A day when heaven came to earth.

KOH2RVA: Day 145

handshakeThanks for your good feedback on yesterday’s mission/institution analogy quiz. I got some excellent responses. The one I was thinking about during my run this morning was Douglas Johnson’s, which I remembered as: “Mission is to institution as electrical current is to electrical cord.” That wasn’t it, exactly, but it was enough to remind me how important the mission is to the institution. Without an electrical current an electrical cord is useless (except maybe to tie a mattress and box springs onto the top of your car). Without an electrical cord the electrical current can’t flow.

So, the church needs an institution that can carry the mission, and the question every church may need to ask is: “Do we have one?” Do we have a mission, that is, and do we have an institution that can carry it?

After our meeting on Tuesday one staff member asked, “So…congregational care…is that part of the mission or part of the institution?” I answered quickly, “It’s part of the mission. It’s that part where Jesus says, ‘Love one another as I have loved you.’ It’s one of the clear commands of Christ.” And even as I said it I remembered the experience I had on Sunday.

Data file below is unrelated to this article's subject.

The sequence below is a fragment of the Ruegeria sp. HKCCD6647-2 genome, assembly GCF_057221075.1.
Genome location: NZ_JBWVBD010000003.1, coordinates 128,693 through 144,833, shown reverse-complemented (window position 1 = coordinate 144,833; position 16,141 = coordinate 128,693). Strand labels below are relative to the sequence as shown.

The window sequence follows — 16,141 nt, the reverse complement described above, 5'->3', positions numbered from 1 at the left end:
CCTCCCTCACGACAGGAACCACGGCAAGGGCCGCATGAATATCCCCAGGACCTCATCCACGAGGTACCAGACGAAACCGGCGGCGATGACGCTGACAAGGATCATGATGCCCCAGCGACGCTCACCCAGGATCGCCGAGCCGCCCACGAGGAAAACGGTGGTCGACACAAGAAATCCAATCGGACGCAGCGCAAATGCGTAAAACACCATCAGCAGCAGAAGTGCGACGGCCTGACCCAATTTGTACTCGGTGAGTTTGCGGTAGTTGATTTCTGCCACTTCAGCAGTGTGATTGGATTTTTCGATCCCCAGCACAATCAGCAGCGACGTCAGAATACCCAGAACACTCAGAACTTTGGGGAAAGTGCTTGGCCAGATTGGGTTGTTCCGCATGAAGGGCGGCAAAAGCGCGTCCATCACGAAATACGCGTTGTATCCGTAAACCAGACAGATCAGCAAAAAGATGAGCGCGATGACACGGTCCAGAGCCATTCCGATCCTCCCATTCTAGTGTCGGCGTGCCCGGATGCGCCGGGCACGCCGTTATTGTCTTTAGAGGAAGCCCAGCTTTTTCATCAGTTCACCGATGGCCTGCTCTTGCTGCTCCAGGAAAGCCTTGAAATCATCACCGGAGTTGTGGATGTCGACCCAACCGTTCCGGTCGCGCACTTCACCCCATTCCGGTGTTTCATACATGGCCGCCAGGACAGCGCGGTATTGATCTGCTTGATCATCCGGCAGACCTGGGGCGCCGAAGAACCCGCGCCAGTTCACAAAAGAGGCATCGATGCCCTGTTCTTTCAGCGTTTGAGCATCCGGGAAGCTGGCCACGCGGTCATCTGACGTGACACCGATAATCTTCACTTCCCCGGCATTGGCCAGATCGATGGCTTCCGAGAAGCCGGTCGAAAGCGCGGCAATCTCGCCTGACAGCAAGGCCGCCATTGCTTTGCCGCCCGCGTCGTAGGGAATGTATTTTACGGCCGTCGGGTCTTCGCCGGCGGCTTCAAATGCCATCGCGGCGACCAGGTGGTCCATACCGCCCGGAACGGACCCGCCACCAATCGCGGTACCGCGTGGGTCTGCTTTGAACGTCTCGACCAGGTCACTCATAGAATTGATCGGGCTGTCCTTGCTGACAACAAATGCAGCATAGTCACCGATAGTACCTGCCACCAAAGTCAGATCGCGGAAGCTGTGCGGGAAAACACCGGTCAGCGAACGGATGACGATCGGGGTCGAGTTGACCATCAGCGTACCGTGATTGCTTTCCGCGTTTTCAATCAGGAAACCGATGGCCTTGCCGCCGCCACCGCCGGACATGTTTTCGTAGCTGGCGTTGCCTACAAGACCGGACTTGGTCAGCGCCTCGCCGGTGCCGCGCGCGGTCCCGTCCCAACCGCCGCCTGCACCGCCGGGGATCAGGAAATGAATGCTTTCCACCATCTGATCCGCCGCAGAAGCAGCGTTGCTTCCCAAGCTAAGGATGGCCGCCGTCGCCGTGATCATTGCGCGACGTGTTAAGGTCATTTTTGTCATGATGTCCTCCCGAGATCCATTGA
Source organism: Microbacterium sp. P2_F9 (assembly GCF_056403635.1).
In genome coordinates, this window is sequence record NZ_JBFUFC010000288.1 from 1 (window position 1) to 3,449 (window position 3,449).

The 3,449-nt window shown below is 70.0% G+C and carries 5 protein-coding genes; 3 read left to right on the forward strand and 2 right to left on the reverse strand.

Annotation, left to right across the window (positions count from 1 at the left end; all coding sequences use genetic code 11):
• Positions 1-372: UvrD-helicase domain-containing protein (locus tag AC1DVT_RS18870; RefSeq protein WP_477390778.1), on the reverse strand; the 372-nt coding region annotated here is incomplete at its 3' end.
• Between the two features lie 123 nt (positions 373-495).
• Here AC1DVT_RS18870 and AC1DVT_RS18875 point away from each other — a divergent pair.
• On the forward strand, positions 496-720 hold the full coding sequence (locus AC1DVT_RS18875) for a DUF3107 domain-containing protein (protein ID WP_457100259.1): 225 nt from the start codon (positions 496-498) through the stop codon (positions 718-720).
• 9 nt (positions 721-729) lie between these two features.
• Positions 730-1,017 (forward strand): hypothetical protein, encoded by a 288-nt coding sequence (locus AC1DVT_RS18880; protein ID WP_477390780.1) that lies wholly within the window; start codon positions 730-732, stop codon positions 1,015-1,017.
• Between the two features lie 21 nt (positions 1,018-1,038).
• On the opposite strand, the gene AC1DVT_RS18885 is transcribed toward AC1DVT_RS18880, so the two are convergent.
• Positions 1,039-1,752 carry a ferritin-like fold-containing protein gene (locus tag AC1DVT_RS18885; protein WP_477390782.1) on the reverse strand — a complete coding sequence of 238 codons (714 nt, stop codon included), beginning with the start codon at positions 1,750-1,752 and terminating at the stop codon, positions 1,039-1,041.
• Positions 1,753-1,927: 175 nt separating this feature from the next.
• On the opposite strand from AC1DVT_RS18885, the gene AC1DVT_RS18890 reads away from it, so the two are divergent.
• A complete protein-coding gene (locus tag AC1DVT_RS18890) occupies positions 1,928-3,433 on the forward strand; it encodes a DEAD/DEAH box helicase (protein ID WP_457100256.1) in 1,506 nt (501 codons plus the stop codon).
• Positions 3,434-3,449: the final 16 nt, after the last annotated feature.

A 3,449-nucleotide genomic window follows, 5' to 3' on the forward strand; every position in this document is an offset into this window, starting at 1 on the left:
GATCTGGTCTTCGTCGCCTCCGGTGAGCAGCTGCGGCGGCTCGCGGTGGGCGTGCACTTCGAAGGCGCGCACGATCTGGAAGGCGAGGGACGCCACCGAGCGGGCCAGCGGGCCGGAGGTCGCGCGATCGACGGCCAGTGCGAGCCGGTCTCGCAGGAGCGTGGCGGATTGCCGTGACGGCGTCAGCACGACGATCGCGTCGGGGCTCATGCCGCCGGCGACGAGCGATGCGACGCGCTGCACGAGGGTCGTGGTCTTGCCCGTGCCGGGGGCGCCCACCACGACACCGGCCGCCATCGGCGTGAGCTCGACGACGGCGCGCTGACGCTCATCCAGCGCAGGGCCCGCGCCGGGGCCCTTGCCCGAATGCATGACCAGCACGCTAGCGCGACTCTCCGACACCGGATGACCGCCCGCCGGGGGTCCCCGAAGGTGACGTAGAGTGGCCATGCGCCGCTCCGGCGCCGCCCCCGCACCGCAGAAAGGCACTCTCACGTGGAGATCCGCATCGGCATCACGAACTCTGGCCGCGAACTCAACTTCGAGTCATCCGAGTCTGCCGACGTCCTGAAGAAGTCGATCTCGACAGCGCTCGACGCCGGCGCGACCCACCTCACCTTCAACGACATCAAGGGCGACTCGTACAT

I didn’t preach last Sunday. Knowing that I would be flying in from Arizona late the night before I had asked Bart Dalton, our minister to students, to preach in my place (Bart did an outstanding job, by the way, and if you haven’t heard his sermon yet click HERE when you have time to give it a listen). But I woke up in time to make it to the 8:30 service and found a place on the pew just before Ralph Starling’s welcome. Ralph always asks us to stand and say hello to the people around us, and I was pleased to find Jerry Michael on my pew. I’ve written about Jerry before. He’s the one who comes to the 8:30 service and then goes home to cook breakfast for his “Microchurch,” which includes his whole family and a few others he invites. They watch the 11:00 service on television and Jerry does his best to help them “be church” to each other.

So, I greeted Jerry, and told him how nice it was to just sit in church for a change and worship with everyone else. It was nice. I loved it. And I loved the message I got from Jerry that afternoon:

Hi Jim,

Today I felt even closer to FBC than ever. I was sitting and reading the bulletin before service when I heard “Hello Jerry!” My initial thought was who knows me here…especially by name. I can name many from seeing them on TV but who knows me? To my delight it was you, Jim. When Ralph did the stand up and greet people thing I started to cringe as usual but then I thought…Jim is in my pew. I know someone to say hi to. Furthermore, Bart’s sermon spoke to me. He said all are welcome, all have a blessing they can pass on. I felt at home today at FBC.